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Dan Lester 06-15-2020 10:51 AM

sdbackupbytime?
 
I believe, over the years, there has been some discussion about this, but ...

Most of my backups are automatic. In the wee hours of the morning, when I can't monitor them. But every month or so, I do a special manual backup. Today, I did one. The backup was successful, and completed, according to SuperDuper but, after that, the disk and OS was VERY busy for many minutes on what Console told me was sdbackupbytime activity.

Um. Whazzat?

Eventually, everyone is happy, and the disk activity ceases. But when a backup is formally completed, according to SuperDuper, do I have to wait for everyone to be happy? Or can I just unmount the disk while it sounds like it is working hard? After SuperDuper SAYS it is done, it's apparently not.

dnanian 06-15-2020 10:58 AM

sdbackupbytime does not do disk activity, so I don't think that was it. The activity was either Spotlight or an antivirus program.

If you have sample logging from that, though, send it in to the support email.

Dan Lester 06-15-2020 10:06 PM

Ah, OK. Thank you. So the frantic disk activity wasn't connected to the frantic OS activity with sdbackupbytime that was being reported on Console. But that's ALL that Console was reporting. If it was Spotlight activity, wouldn't that show up on Console as well?

I don't use Spotllght, and I have unchecked all the "categories" in Spotlight prefs. So I was presuming that Spotlight wasn't indexing anything. I guess to disable Spotlight indexing entirely I have to get rid of /System/Library/LaunchDaemons/com.apple.metadata.mds.plist. I will do that.

But out of curiosity, what exactly is sdbackupbyime doing at the end of a backup?

dnanian 06-16-2020 06:39 AM

sdbackupbytime is doing nothing after a backup that's different than what it does normally. If you're seeing differently, I'd need to see the logging.

Basically, it's the daemon that's managing time-based backups, sleep management, etc.

Dan Lester 06-16-2020 01:36 PM

Whoa. OK. So the frantic activity of sdbackupbytime didn't even have anything to do with the disk backup I just did? By that token, I guess the answer to my question is that sure, when the backup is complete, feel free to dismount the backup disk, even though sdbackupbytime is busy. I had mistakenly assumed that having just done a backup with SuperDuper, activity on the backup disk was due to SuperDuper, and sdbackupbytime activity pertained to that backup disk. Confusing!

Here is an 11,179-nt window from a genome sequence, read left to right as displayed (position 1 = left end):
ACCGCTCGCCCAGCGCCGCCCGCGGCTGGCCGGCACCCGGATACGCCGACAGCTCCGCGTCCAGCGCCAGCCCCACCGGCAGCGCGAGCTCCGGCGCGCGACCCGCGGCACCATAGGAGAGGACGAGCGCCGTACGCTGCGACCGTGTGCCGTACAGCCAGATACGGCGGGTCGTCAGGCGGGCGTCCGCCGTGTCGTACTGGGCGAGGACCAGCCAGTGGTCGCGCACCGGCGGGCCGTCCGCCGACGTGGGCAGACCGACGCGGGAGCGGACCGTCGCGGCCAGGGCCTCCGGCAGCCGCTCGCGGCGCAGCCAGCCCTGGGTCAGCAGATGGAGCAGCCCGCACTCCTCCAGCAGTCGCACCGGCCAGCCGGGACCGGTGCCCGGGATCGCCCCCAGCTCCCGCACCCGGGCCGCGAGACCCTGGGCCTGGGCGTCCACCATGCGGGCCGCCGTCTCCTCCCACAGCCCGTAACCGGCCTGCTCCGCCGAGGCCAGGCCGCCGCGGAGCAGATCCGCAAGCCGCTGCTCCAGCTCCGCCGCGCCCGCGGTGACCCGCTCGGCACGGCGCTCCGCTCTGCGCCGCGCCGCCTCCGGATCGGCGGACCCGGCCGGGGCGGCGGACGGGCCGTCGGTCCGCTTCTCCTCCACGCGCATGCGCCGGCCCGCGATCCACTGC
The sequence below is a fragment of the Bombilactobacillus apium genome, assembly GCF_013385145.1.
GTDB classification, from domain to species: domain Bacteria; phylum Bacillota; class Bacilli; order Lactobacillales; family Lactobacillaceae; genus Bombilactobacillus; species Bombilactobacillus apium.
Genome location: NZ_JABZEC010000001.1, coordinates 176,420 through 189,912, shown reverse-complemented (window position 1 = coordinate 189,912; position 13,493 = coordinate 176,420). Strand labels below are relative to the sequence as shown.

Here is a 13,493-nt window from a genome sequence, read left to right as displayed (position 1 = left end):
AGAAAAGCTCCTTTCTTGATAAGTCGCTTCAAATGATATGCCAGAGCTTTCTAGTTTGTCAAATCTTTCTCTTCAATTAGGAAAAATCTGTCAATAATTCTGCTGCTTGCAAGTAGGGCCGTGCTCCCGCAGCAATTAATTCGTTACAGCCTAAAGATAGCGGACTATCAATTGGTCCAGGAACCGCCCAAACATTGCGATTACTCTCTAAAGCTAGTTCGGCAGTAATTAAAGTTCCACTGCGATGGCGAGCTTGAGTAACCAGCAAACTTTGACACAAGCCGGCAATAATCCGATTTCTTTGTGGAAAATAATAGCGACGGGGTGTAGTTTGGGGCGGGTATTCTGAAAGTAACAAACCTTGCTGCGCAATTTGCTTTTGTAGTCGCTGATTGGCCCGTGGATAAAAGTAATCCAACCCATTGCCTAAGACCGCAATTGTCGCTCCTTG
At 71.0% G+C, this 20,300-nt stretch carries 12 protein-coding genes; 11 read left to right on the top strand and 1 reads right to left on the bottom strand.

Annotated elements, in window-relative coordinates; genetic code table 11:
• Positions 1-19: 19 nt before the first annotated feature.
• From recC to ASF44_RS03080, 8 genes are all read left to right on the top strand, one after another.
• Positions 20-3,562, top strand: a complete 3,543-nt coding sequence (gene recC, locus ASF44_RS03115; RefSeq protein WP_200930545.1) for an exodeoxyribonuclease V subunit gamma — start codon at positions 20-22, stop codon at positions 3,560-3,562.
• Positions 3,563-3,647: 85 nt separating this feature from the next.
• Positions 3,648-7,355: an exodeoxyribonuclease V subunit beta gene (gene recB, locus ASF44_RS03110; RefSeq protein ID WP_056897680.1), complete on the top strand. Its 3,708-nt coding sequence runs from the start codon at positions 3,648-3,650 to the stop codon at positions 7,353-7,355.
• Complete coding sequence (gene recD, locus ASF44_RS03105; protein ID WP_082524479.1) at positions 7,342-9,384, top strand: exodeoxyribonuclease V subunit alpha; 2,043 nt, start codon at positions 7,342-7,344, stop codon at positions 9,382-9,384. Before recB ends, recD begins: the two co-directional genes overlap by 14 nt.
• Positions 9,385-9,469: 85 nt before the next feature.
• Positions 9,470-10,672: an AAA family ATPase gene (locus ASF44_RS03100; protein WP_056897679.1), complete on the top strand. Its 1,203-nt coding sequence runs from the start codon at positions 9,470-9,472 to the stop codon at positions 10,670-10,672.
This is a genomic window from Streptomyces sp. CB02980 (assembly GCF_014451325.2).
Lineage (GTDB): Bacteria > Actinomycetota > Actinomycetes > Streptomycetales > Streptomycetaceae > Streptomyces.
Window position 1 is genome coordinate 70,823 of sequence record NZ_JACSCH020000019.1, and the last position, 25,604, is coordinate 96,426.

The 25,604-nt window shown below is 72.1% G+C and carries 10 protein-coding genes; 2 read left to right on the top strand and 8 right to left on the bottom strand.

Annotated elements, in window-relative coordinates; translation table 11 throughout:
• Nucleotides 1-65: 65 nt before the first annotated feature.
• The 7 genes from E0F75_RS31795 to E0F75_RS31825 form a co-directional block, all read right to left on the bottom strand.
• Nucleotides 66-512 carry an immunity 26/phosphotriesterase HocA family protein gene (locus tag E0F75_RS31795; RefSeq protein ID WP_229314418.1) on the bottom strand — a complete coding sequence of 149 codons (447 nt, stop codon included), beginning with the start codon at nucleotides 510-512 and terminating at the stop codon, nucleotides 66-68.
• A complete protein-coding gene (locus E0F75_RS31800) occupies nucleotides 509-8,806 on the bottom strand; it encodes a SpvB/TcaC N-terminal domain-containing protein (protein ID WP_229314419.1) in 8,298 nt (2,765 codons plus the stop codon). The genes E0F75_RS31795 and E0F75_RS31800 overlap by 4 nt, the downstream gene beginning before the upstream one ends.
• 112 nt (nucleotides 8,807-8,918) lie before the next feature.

Previous forum posts were complaining about sdbackupbytime hogging the system. That wasn't what I was concerned with, and I presume that those original problems with sdbackupbytime were fixed.

dnanian 06-16-2020 01:38 PM

Again, I don't know what "frantic activity" in this case means, Dan. I'd really need to see the logging...but I can say for sure it had nothing to do with the drive being 'busy'.

Dan Lester 06-16-2020 05:29 PM

Well. by frantic activity, I just meant that in the space of a couple of minutes there were about fifteen or twenty messages on Console that came from sdbackupbytime. No messages from any other app. Not to say that sdbackupbytime was overloading the OS, but just that it was the only thing happening.

But thank you. I think my original question was answered.

Dan Lester 06-29-2020 05:26 PM

1 Attachment(s)
Let me reinvigorate this discussion, Dave. I happened to look at my Console today, which I don't routinely do, and just about EVERYTHING there is sdbackupbytime! I mean, THOUSANDS AND THOUSANDS of sdbackupbytime INFO entries just in the course of a few hours. Whaaa?

Yes, let's call it "frantic". My Console entries are almost totally consumed by sdbackupbytime. sdbackupbytime is doing something every minute. Mostly at hh.mm.05.

See a few random hours of logs attached. The last few, in the afternoon.

What in the world is going on here?

BTW, SuperDuper isn't launched, and only does scheduled backups in the middle of the night.

dnanian 06-29-2020 05:53 PM

That's totally normal. It's a few lines, once a minute. Not frantic. That's how ASL logging works.